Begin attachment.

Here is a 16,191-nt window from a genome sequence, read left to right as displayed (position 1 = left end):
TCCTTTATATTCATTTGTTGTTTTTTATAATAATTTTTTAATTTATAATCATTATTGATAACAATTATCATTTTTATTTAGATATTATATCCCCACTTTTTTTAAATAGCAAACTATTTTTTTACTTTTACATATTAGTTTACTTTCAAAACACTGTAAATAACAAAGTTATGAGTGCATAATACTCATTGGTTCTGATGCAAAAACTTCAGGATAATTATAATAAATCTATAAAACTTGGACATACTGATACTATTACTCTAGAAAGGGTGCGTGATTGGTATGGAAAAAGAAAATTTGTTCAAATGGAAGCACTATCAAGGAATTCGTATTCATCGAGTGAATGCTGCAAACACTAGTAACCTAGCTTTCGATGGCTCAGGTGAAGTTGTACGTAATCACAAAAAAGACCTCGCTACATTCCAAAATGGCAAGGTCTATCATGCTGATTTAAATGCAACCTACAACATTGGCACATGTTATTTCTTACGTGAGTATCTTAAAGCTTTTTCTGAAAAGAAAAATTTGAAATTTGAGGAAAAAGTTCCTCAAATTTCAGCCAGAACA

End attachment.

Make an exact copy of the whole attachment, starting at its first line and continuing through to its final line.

Here is a 16,191-nt window from a genome sequence, read left to right as displayed (position 1 = left end):
TCCTTTATATTCATTTGTTGTTTTTTATAATAATTTTTTAATTTATAATCATTATTGATAACAATTATCATTTTTATTTAGATATTATATCCCCACTTTTTTTAAATAGCAAACTATTTTTTTACTTTTACATATTAGTTTACTTTCAAAACACTGTAAATAACAAAGTTATGAGTGCATAATACTCATTGGTTCTGATGCAAAAACTTCAGGATAATTATAATAAATCTATAAAACTTGGACATACTGATACTATTACTCTAGAAAGGGTGCGTGATTGGTATGGAAAAAGAAAATTTGTTCAAATGGAAGCACTATCAAGGAATTCGTATTCATCGAGTGAATGCTGCAAACACTAGTAACCTAGCTTTCGATGGCTCAGGTGAAGTTGTACGTAATCACAAAAAAGACCTCGCTACATTCCAAAATGGCAAGGTCTATCATGCTGATTTAAATGCAACCTACAACATTGGCACATGTTATTTCTTACGTGAGTATCTTAAAGCTTTTTCTGAAAAGAAAAATTTGAAATTTGAGGAAAAAGTTCCTCAAATTTCAGCCAGAACA